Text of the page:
Until 9 September 2015, Queen Victoria held the title of the longest-reigning British monarch; on that day, her great-great-granddaughter, Queen Elizabeth II surpassed her. Elizabeth II is now the longest-reigning British monarch and the world’s longest-reigning current monarch.
Victoria took the throne upon the death of her uncle, King William IV, on 20 June 1837 when she was just 18. Her coronation took place a year and eight days later on 28 June 1838 in Westminster Abbey. During her 63-plus years on the throne, she also held the title of Empress of India from 1 May 1876 until her death. Her long reign would be known as the Victorian era.
Queen Victoria would surpass King George III – her paternal grandfather – as the longest-reigning British monarch on 23 September 1896 when she was 77-years-old. At that point, she had reigned for 59 years, 97 days (George III reigned for 59 years, 96 days).
Of course, becoming the longest-reigning monarch was marked with sadness for the Queen as her beloved husband, Prince Albert, was not there to mark the occasion with her. He had died three decades earlier at the age of 42 in 1861. Her daughter, Princess Alice, had also passed away in 1878 and her son, Prince Leopold, died in 1884, meaning two of her children did not live to see her take the title from George III, as well.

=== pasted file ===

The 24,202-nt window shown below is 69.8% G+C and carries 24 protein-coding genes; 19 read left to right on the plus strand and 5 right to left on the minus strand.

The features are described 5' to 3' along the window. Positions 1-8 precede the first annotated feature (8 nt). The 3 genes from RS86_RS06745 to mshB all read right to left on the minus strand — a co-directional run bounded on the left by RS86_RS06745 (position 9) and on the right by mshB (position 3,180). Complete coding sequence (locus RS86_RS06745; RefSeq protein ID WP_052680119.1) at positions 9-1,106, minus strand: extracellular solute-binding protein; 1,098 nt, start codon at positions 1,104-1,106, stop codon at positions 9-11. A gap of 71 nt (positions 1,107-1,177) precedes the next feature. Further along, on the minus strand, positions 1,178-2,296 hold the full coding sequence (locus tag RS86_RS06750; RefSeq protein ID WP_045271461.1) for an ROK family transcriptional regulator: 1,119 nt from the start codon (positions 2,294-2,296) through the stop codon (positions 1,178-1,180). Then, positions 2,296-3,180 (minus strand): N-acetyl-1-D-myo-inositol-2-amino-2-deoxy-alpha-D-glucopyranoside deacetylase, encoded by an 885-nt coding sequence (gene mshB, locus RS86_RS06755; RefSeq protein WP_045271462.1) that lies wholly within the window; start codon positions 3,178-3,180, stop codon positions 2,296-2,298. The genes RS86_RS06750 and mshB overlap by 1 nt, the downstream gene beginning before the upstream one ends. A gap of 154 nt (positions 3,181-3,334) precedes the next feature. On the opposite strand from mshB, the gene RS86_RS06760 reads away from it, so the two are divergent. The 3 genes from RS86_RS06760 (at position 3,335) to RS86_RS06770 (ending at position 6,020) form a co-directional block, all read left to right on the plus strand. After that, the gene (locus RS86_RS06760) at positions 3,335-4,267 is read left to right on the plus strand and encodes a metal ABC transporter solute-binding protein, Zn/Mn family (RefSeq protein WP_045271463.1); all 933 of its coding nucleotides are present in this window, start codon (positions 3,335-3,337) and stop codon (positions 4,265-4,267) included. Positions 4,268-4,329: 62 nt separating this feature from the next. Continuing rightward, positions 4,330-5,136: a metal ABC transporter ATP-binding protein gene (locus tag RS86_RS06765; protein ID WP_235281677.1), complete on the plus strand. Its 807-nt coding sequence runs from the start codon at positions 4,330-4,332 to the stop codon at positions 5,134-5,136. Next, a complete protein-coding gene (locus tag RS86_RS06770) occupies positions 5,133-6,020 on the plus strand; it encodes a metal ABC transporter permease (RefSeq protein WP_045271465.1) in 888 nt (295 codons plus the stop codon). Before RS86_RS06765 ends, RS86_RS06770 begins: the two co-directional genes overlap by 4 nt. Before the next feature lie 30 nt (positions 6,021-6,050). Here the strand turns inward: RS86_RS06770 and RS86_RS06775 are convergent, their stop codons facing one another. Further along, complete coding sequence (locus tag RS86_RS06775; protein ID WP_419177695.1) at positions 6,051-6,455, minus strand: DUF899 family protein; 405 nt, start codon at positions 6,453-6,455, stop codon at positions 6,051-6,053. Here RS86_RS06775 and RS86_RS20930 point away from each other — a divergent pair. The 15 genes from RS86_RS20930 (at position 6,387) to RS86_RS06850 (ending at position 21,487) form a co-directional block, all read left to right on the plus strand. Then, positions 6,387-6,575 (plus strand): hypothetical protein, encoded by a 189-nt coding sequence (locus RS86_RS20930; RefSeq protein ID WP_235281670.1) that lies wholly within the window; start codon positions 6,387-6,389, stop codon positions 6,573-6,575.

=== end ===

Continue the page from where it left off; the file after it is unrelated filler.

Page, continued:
Queen Victoria wrote to her eldest daughter, “Our quiet occupation of Dongola is an immense success and it took place on the day of which the people make so much but which I do not wish to celebrate till my sixty years are full D.V. (Deo volente – God willing). But I have received the most enormous number of telegrams from all ranks of my subjects and Lorne has written the accompanying very pretty lines. I feel and will say publicly that all these blessings are owing to dear Papa’s guidance and tuition.”1
Due to her long time on the throne, Queen Victoria was able to celebrate her Golden Jubilee (50 years) on 20 June 1887, as well as her Diamond Jubilee (60 years) on 22 June 1897. The latter made her the first British monarch to get to celebrate 60 years on the throne. She was less than two years away from celebrating her Sapphire Jubilee (65 years) when she died in 1901.
Only her great-great-granddaughter has reached the Diamond Jubilee milestone, and Elizabeth II was the first British monarch to celebrate the Sapphire Jubilee in 2017. If Elizabeth makes it to 6 February 2022, she will become the first British monarch to celebrate a Platinum Jubilee (70 years) – no doubt making Victoria proud.
Queen Victoria died on 22 January 1901 at the age of 81, and at that time, she had reigned for 63 years, 216 days. It would be over a century later before that mark was passed.